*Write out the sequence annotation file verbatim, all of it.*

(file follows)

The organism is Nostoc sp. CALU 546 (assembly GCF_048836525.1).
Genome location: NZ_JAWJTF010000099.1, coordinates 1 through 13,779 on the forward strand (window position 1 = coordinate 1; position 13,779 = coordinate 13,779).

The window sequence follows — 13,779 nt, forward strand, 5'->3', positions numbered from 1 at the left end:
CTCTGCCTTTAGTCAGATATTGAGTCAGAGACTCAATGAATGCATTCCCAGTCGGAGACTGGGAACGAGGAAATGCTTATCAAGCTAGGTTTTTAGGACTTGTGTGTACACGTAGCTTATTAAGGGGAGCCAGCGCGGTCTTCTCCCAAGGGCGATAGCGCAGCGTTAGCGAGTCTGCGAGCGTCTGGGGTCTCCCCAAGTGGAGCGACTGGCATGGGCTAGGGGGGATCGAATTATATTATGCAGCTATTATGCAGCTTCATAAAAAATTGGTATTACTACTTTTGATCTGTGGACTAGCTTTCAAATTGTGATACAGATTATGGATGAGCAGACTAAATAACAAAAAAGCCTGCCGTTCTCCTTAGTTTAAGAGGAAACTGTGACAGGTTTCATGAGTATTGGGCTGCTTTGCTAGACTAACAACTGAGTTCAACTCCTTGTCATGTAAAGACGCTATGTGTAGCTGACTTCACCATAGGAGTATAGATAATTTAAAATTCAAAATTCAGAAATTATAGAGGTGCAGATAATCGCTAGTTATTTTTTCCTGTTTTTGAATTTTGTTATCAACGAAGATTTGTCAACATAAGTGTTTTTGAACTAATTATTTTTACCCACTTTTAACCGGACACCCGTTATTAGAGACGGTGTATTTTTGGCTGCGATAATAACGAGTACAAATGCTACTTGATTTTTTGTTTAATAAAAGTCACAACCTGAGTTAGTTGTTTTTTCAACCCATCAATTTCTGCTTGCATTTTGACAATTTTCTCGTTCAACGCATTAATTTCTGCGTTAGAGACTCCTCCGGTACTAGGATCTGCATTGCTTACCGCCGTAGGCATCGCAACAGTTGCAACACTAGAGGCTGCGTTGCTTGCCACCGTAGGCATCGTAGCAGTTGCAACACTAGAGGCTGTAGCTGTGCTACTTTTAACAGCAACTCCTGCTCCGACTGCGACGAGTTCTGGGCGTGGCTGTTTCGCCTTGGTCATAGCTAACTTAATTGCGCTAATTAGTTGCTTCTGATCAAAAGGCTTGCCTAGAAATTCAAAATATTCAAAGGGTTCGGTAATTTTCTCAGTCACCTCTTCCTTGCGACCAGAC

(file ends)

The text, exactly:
The organism is Nostoc sp. CALU 546 (assembly GCF_048836525.1).
Genome location: NZ_JAWJTF010000099.1, coordinates 1 through 13,779 on the forward strand (window position 1 = coordinate 1; position 13,779 = coordinate 13,779).

The window sequence follows — 13,779 nt, forward strand, 5'->3', positions numbered from 1 at the left end:
CTCTGCCTTTAGTCAGATATTGAGTCAGAGACTCAATGAATGCATTCCCAGTCGGAGACTGGGAACGAGGAAATGCTTATCAAGCTAGGTTTTTAGGACTTGTGTGTACACGTAGCTTATTAAGGGGAGCCAGCGCGGTCTTCTCCCAAGGGCGATAGCGCAGCGTTAGCGAGTCTGCGAGCGTCTGGGGTCTCCCCAAGTGGAGCGACTGGCATGGGCTAGGGGGGATCGAATTATATTATGCAGCTATTATGCAGCTTCATAAAAAATTGGTATTACTACTTTTGATCTGTGGACTAGCTTTCAAATTGTGATACAGATTATGGATGAGCAGACTAAATAACAAAAAAGCCTGCCGTTCTCCTTAGTTTAAGAGGAAACTGTGACAGGTTTCATGAGTATTGGGCTGCTTTGCTAGACTAACAACTGAGTTCAACTCCTTGTCATGTAAAGACGCTATGTGTAGCTGACTTCACCATAGGAGTATAGATAATTTAAAATTCAAAATTCAGAAATTATAGAGGTGCAGATAATCGCTAGTTATTTTTTCCTGTTTTTGAATTTTGTTATCAACGAAGATTTGTCAACATAAGTGTTTTTGAACTAATTATTTTTACCCACTTTTAACCGGACACCCGTTATTAGAGACGGTGTATTTTTGGCTGCGATAATAACGAGTACAAATGCTACTTGATTTTTTGTTTAATAAAAGTCACAACCTGAGTTAGTTGTTTTTTCAACCCATCAATTTCTGCTTGCATTTTGACAATTTTCTCGTTCAACGCATTAATTTCTGCGTTAGAGACTCCTCCGGTACTAGGATCTGCATTGCTTACCGCCGTAGGCATCGCAACAGTTGCAACACTAGAGGCTGCGTTGCTTGCCACCGTAGGCATCGTAGCAGTTGCAACACTAGAGGCTGTAGCTGTGCTACTTTTAACAGCAACTCCTGCTCCGACTGCGACGAGTTCTGGGCGTGGCTGTTTCGCCTTGGTCATAGCTAACTTAATTGCGCTAATTAGTTGCTTCTGATCAAAAGGCTTGCCTAGAAATTCAAAATATTCAAAGGGTTCGGTAATTTTCTCAGTCACCTCTTCCTTGCGACCAGAC